Book review by Eugene Egan: Narratives of recovery from mental illness, the role of peer support

 

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Narratives of recovery from mental illness: The role of peer support
Mike Watts and Agnes Higgins
Routledge (2017)
ISBN: 978-1-13-884799-6
158 pages

It’s not often that I come across a book that has resonated with me on such a profound scale but this is one of them. Narratives of recovery from mental illness: The role of peer support is part of a growing body of evidence-based research that is challenging the prevailing bio-medical approach that currently dominates the mental health system especially within the field of psychiatry. Using a narrative based approach the authors, Mike Watts and Agnes Higgins, interviewed 26 people with lived experience of mental distress about their recovery journey to illustrate the transformative power of peer support. Those interviewed were all members of GROW, a mutual support group, that advocates the importance of social interaction that encourages people to become active agents in taking back control of their lives, through peer support, rather than just leaving it to health care professionals with their reliance on medication.   Those interviewed included people with a wide-range of diagnosis, including schizophrenia, bi-polar disorder and depression.

Mike Watts, Research Fellow at Trinity College Dublin, and Agnes Higgins, Professor in Mental Health at the School of Nursing and Midwifery at Trinity College Dublin, facilitated the research by giving those interviewed the opportunity to tell their stories from a personal perspective demonstrating the power of co-production thus reflecting the growing call for a more person-centred social approach to recovery. Their findings suggest there’s too much emphasis on the clinical approach to recovery and not enough focus on personal recovery and the importance of social inclusion. Adding that social factors are too important to be over-looked and ignored.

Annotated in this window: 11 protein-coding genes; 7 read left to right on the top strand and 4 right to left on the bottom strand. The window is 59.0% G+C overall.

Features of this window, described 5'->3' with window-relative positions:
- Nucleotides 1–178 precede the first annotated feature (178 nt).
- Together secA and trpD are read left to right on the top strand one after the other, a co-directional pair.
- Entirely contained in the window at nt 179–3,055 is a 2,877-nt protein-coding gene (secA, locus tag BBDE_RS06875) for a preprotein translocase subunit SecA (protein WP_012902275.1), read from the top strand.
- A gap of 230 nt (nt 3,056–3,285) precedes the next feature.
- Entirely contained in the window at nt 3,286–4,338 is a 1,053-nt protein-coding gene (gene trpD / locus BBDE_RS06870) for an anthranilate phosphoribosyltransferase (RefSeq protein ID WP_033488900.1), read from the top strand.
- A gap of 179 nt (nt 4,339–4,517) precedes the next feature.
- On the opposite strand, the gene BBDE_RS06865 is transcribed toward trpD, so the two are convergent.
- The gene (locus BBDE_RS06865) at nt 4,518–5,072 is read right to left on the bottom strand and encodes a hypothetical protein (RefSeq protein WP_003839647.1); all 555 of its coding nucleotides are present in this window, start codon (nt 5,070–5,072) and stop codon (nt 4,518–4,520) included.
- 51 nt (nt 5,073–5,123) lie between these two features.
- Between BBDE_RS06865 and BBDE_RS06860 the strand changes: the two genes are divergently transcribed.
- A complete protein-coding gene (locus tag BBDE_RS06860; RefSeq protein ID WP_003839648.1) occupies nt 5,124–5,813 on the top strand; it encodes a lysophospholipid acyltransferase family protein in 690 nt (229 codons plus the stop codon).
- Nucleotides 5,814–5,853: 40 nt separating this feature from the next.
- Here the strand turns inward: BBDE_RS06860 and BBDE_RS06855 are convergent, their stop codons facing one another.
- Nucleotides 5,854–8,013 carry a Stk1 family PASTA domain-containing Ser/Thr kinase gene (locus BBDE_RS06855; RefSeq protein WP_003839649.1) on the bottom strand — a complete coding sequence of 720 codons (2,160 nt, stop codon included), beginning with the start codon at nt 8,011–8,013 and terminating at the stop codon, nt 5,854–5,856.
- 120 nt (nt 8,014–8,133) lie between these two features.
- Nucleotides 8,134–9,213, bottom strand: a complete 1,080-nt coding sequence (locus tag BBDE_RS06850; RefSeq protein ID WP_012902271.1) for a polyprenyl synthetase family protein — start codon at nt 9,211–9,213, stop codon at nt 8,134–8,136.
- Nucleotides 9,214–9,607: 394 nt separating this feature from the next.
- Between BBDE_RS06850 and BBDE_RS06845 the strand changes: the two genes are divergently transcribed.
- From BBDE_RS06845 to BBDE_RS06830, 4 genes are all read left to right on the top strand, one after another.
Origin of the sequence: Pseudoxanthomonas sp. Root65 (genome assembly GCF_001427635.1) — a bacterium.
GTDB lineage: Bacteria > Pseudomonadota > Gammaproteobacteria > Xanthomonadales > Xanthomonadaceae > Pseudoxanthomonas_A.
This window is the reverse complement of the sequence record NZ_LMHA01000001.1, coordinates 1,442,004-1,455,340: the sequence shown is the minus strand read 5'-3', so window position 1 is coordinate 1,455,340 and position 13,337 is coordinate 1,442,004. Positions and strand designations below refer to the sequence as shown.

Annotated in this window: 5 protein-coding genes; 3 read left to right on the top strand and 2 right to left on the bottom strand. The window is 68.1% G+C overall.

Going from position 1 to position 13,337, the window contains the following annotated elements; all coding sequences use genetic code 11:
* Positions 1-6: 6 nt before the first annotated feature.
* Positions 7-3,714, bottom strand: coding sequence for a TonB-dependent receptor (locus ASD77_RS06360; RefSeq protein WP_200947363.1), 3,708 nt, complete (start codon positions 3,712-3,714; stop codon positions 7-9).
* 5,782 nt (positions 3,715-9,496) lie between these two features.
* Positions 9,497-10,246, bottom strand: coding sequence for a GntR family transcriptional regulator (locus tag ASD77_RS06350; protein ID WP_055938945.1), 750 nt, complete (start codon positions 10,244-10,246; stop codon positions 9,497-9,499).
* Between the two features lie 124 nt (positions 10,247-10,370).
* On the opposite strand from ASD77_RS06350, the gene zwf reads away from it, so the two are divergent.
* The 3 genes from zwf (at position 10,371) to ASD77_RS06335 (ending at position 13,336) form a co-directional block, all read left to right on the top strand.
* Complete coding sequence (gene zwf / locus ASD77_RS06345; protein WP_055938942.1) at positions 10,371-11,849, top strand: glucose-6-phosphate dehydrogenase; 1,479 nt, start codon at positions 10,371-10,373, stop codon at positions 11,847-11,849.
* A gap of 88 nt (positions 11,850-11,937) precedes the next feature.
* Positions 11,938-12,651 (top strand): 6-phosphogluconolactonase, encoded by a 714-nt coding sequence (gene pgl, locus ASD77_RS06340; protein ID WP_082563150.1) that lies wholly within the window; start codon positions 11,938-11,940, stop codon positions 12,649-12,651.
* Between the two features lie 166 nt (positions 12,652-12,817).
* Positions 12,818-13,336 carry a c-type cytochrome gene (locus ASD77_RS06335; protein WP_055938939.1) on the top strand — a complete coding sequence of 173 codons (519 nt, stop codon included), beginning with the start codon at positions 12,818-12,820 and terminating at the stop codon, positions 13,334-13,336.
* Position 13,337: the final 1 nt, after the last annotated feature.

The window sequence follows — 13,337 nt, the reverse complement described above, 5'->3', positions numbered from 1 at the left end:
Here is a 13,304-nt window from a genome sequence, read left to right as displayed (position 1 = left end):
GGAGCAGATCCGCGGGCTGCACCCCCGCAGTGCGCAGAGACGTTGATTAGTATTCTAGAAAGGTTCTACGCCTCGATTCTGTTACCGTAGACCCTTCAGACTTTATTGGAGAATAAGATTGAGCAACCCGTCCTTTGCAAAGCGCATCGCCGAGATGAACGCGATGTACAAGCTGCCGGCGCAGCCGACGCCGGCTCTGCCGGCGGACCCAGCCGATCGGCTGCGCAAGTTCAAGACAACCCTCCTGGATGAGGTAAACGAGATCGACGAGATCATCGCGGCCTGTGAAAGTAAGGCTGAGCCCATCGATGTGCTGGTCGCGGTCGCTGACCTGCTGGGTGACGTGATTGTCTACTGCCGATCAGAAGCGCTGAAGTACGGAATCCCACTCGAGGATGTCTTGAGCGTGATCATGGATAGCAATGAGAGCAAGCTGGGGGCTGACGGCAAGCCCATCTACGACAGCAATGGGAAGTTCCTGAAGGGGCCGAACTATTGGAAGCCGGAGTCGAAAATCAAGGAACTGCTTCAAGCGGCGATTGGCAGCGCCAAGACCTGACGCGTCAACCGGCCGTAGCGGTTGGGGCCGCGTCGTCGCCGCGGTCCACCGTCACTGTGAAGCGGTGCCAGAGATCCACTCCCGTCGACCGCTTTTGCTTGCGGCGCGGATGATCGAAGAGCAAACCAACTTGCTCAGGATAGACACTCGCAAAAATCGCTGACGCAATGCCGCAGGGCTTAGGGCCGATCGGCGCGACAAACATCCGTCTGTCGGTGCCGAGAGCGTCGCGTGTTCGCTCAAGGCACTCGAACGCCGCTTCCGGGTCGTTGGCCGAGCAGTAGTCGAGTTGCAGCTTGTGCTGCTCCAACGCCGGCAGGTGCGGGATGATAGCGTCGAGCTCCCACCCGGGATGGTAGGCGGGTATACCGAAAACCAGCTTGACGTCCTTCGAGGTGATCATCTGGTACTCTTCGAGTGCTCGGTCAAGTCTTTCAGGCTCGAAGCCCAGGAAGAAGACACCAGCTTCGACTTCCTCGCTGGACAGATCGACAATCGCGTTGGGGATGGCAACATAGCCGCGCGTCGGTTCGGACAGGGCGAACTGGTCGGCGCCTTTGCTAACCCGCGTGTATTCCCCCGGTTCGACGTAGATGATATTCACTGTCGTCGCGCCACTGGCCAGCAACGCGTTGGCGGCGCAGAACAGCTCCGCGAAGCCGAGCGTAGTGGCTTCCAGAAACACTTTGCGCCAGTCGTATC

Relying solely on the medical model in the mental health system ignores the many social factors and adverse life experiences, such as bullying, sexual and physical abuse, divorce and bereavement, that can have a negative impact on people’s mental health but with social intervention through peer support and mutual empowerment the authors were able to demonstrate that people who had experienced mental distress were able to recover and build the emotional resilience needed to cope with adversity and other challenges that life throws at us.

While the researchers suggest that the traditional approach through the use of medication may be necessary in the early stages of some people’s recovery their finding illustrated that recovery can also be resolved through every day social interactions primarily through the use of peer support and social inclusion and with much better results.  The authors have provided us with an alternative way of looking at the prevailing medical framework of mental health therefore demonstrating the need to consider other avenues and pathways towards recovery and wellbeing.